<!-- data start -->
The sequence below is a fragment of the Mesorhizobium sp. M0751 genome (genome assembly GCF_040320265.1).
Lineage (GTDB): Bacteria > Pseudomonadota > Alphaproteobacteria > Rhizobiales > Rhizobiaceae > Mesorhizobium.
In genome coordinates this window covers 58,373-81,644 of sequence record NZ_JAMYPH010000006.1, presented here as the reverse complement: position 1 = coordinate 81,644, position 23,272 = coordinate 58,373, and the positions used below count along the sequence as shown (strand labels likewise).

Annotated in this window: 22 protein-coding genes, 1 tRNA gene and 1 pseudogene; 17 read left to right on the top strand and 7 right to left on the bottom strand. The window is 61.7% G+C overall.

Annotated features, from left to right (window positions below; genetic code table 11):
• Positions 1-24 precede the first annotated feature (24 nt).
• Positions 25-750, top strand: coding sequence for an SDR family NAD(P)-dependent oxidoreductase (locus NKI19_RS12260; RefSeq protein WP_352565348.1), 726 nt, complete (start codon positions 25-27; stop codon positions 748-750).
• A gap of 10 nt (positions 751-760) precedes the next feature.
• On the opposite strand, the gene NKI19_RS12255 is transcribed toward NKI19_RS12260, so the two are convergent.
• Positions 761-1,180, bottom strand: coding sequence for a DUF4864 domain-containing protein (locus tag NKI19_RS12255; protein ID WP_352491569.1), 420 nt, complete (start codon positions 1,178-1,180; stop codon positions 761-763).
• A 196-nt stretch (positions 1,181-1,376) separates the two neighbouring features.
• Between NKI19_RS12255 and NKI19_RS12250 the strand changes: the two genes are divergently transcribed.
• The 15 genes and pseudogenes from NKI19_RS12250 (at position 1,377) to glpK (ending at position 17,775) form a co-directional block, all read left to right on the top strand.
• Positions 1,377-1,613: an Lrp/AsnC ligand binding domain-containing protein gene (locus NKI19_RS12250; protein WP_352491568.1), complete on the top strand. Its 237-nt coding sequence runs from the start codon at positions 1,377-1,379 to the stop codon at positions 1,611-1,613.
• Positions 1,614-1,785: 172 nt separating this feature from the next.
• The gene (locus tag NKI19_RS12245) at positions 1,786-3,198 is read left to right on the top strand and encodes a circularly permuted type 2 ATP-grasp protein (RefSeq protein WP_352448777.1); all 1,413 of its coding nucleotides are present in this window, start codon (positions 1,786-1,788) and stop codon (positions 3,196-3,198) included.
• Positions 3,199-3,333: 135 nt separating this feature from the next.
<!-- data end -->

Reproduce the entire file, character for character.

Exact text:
The sequence below is a fragment of the Mesorhizobium sp. M0751 genome (genome assembly GCF_040320265.1).
Lineage (GTDB): Bacteria > Pseudomonadota > Alphaproteobacteria > Rhizobiales > Rhizobiaceae > Mesorhizobium.
In genome coordinates this window covers 58,373-81,644 of sequence record NZ_JAMYPH010000006.1, presented here as the reverse complement: position 1 = coordinate 81,644, position 23,272 = coordinate 58,373, and the positions used below count along the sequence as shown (strand labels likewise).

Annotated in this window: 22 protein-coding genes, 1 tRNA gene and 1 pseudogene; 17 read left to right on the top strand and 7 right to left on the bottom strand. The window is 61.7% G+C overall.

Annotated features, from left to right (window positions below; genetic code table 11):
• Positions 1-24 precede the first annotated feature (24 nt).
• Positions 25-750, top strand: coding sequence for an SDR family NAD(P)-dependent oxidoreductase (locus NKI19_RS12260; RefSeq protein WP_352565348.1), 726 nt, complete (start codon positions 25-27; stop codon positions 748-750).
• A gap of 10 nt (positions 751-760) precedes the next feature.
• On the opposite strand, the gene NKI19_RS12255 is transcribed toward NKI19_RS12260, so the two are convergent.
• Positions 761-1,180, bottom strand: coding sequence for a DUF4864 domain-containing protein (locus tag NKI19_RS12255; protein ID WP_352491569.1), 420 nt, complete (start codon positions 1,178-1,180; stop codon positions 761-763).
• A 196-nt stretch (positions 1,181-1,376) separates the two neighbouring features.
• Between NKI19_RS12255 and NKI19_RS12250 the strand changes: the two genes are divergently transcribed.
• The 15 genes and pseudogenes from NKI19_RS12250 (at position 1,377) to glpK (ending at position 17,775) form a co-directional block, all read left to right on the top strand.
• Positions 1,377-1,613: an Lrp/AsnC ligand binding domain-containing protein gene (locus NKI19_RS12250; protein WP_352491568.1), complete on the top strand. Its 237-nt coding sequence runs from the start codon at positions 1,377-1,379 to the stop codon at positions 1,611-1,613.
• Positions 1,614-1,785: 172 nt separating this feature from the next.
• The gene (locus tag NKI19_RS12245) at positions 1,786-3,198 is read left to right on the top strand and encodes a circularly permuted type 2 ATP-grasp protein (RefSeq protein WP_352448777.1); all 1,413 of its coding nucleotides are present in this window, start codon (positions 1,786-1,788) and stop codon (positions 3,196-3,198) included.
• Positions 3,199-3,333: 135 nt separating this feature from the next.